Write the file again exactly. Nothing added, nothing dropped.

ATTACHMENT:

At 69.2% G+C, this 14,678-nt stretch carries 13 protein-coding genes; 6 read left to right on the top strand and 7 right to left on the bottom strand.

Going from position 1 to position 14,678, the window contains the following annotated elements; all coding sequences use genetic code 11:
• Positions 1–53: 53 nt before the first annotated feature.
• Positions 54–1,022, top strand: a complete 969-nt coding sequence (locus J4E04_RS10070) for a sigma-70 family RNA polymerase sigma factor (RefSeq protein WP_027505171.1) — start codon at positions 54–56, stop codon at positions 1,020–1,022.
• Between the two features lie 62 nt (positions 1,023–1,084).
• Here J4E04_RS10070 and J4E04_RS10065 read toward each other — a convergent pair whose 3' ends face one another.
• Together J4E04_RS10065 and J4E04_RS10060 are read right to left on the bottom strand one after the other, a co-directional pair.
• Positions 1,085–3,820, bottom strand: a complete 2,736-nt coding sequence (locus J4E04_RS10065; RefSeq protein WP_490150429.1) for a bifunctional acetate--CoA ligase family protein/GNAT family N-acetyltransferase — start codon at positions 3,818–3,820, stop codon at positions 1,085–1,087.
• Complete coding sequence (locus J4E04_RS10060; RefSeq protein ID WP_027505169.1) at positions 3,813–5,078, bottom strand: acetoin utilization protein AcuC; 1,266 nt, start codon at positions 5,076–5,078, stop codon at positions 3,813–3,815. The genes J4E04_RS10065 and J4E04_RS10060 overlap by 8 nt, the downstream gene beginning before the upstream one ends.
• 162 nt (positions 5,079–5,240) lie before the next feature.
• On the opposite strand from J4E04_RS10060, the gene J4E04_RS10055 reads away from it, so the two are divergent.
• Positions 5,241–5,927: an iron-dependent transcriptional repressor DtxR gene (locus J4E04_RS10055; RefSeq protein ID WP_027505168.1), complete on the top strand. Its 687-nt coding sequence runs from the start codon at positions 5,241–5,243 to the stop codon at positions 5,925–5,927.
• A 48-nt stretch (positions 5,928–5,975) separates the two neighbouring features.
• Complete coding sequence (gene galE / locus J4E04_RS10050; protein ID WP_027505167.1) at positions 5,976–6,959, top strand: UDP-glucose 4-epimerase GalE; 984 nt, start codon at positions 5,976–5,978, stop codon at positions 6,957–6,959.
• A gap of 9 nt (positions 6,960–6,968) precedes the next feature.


At 69.2% G+C, this 14,678-nt stretch carries 13 protein-coding genes; 6 read left to right on the top strand and 7 right to left on the bottom strand.

Going from position 1 to position 14,678, the window contains the following annotated elements; all coding sequences use genetic code 11:
• Positions 1–53: 53 nt before the first annotated feature.
• Positions 54–1,022, top strand: a complete 969-nt coding sequence (locus J4E04_RS10070) for a sigma-70 family RNA polymerase sigma factor (RefSeq protein WP_027505171.1) — start codon at positions 54–56, stop codon at positions 1,020–1,022.
• Between the two features lie 62 nt (positions 1,023–1,084).
• Here J4E04_RS10070 and J4E04_RS10065 read toward each other — a convergent pair whose 3' ends face one another.
• Together J4E04_RS10065 and J4E04_RS10060 are read right to left on the bottom strand one after the other, a co-directional pair.
• Positions 1,085–3,820, bottom strand: a complete 2,736-nt coding sequence (locus J4E04_RS10065; RefSeq protein WP_490150429.1) for a bifunctional acetate--CoA ligase family protein/GNAT family N-acetyltransferase — start codon at positions 3,818–3,820, stop codon at positions 1,085–1,087.
• Complete coding sequence (locus J4E04_RS10060; RefSeq protein ID WP_027505169.1) at positions 3,813–5,078, bottom strand: acetoin utilization protein AcuC; 1,266 nt, start codon at positions 5,076–5,078, stop codon at positions 3,813–3,815. The genes J4E04_RS10065 and J4E04_RS10060 overlap by 8 nt, the downstream gene beginning before the upstream one ends.
• 162 nt (positions 5,079–5,240) lie before the next feature.
• On the opposite strand from J4E04_RS10060, the gene J4E04_RS10055 reads away from it, so the two are divergent.
• Positions 5,241–5,927: an iron-dependent transcriptional repressor DtxR gene (locus J4E04_RS10055; RefSeq protein ID WP_027505168.1), complete on the top strand. Its 687-nt coding sequence runs from the start codon at positions 5,241–5,243 to the stop codon at positions 5,925–5,927.
• A 48-nt stretch (positions 5,928–5,975) separates the two neighbouring features.
• Complete coding sequence (gene galE / locus J4E04_RS10050; protein ID WP_027505167.1) at positions 5,976–6,959, top strand: UDP-glucose 4-epimerase GalE; 984 nt, start codon at positions 5,976–5,978, stop codon at positions 6,957–6,959.
• A gap of 9 nt (positions 6,960–6,968) precedes the next feature.